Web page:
The Microsoft Surface Laptop 7 running Copilot demos on a table at Microsoft HQ. (Image credit: Future)

Kyriacou: It's not a number that I could put a claim on in terms of accuracy, especially when you think about the work that we've done with Copilot and Bing to bring in content-relevant information, right? Before it was timestamped to some previous time, and now it's almost real-time information. 

What we are seeing is that Copilot for Business offers great access for business customers that's dedicated to the information inside of their environment. And we're seeing a lot of Copilot for Business customers that are able to use SharePoint data and access those files using the Copilot for Business information. A then you have copilot built into Windows that's more generic and uses the web as it gets through and I'd say you know, accuracy is great. And again, I won't put a number on it, but always something that someone should check in the end when they're trying to get what they want. 

I would say that in my personal use, being able to curate the information for what I want and get what I need out of it is great. And Copilot in general and then Copilot in Office has been incredible too, Copilot and [Microsoft] 365. 

TG: Have you felt pressure from Apple now that MacBooks with M-series chips are outperforming Windows laptops so often?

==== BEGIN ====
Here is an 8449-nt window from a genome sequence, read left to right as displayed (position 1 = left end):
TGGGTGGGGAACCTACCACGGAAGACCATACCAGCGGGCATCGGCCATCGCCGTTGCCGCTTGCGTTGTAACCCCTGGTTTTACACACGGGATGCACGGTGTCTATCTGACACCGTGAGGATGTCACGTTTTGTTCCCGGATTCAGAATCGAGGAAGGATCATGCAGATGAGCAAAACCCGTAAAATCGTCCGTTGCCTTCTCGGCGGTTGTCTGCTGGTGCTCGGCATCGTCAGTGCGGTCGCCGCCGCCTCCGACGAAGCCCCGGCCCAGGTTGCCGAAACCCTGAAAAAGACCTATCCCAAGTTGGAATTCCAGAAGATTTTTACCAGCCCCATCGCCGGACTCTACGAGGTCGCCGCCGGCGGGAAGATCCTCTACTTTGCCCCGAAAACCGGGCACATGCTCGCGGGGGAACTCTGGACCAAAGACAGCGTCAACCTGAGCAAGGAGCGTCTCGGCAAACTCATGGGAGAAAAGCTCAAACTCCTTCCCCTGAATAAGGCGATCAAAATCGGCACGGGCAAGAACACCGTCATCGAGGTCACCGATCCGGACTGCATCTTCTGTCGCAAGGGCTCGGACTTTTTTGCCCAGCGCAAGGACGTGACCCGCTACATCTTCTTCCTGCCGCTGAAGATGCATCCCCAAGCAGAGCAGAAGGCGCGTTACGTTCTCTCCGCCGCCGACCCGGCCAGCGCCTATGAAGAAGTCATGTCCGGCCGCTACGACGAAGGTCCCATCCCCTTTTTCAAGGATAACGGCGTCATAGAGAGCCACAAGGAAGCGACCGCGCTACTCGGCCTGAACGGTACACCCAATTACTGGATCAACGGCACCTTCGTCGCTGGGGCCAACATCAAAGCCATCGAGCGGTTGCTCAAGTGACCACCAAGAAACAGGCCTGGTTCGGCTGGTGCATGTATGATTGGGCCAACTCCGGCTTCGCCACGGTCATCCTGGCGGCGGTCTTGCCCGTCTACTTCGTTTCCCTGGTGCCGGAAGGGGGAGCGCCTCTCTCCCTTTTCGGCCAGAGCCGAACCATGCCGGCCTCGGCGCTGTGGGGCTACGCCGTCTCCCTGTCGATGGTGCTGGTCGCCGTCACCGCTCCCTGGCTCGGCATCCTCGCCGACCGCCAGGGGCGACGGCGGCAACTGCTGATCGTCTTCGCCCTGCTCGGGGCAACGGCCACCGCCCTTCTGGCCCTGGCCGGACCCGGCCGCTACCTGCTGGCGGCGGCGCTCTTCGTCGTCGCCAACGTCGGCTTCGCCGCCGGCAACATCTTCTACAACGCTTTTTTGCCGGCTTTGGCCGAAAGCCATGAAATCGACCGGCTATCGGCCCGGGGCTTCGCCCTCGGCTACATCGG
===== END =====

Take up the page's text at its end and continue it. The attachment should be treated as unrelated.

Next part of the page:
MacBook Pro 2021 (16-inch) on a patio table

MacBooks have been outpacing Windows laptops since Apple put an M1 chip inside the MacBook Air in 2020, but the MacBooks Pros with M-series chips are the true powerhouses now. (Image credit: Tom's Guide)

Kyriacou: It's a great question. You know, the industry as a whole has been focused on what does it mean for great silicon and how you take advantage of silicon, not only for the power and perf[ormance], but bringing the NPU. 

We're focused on our customers, and customers have asked for battery life. They've asked for the performance. We'd like to think that we've done something unique and special now, not only in the power and performance we brought and that all-day battery life, but this NPU. That's something we feel like we've been leading on since Surface Pro X launched in 2019 with the NPU on it. It was doing eye contact correction, right? So now we're taking it to the next level, like something we didn't talk about today — not only do you have the [Windows] Studio Effects with eye contact correction built in now, but there's some more advanced features that take advantage of the NPU. 

There's one for normal eye contact, right, and then there's this new one called teleprompter. So with this turned on, you can actually read a teleprompter side to side and it'll keep your eyes focused on the camera. And so I feel like we're kind of leading the way here. 

It also comes to the 2-in-1. Just look at what we've had. We've had haptics in our pen, we've had an F-row [of function keys] for the longest time, we now have haptics in our touchpad. 

So you asking about how we compete with, you know, people who make great devices at Apple, I think it's awesome. But I'd like to think we're leading the way in the 2-in-1 and we're continuing to push forward and lead the industry with power, perf[ormance] and now the NPU.

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Alex Wawro
Senior Editor Computing

Alex Wawro is a lifelong tech and games enthusiast with more than a decade of experience covering both for outlets like Game Developer, Black Hat, and PC World magazine. A lifelong PC builder, he currently serves as a senior editor at Tom's Guide covering all things computing, from laptops and desktops to keyboards and mice.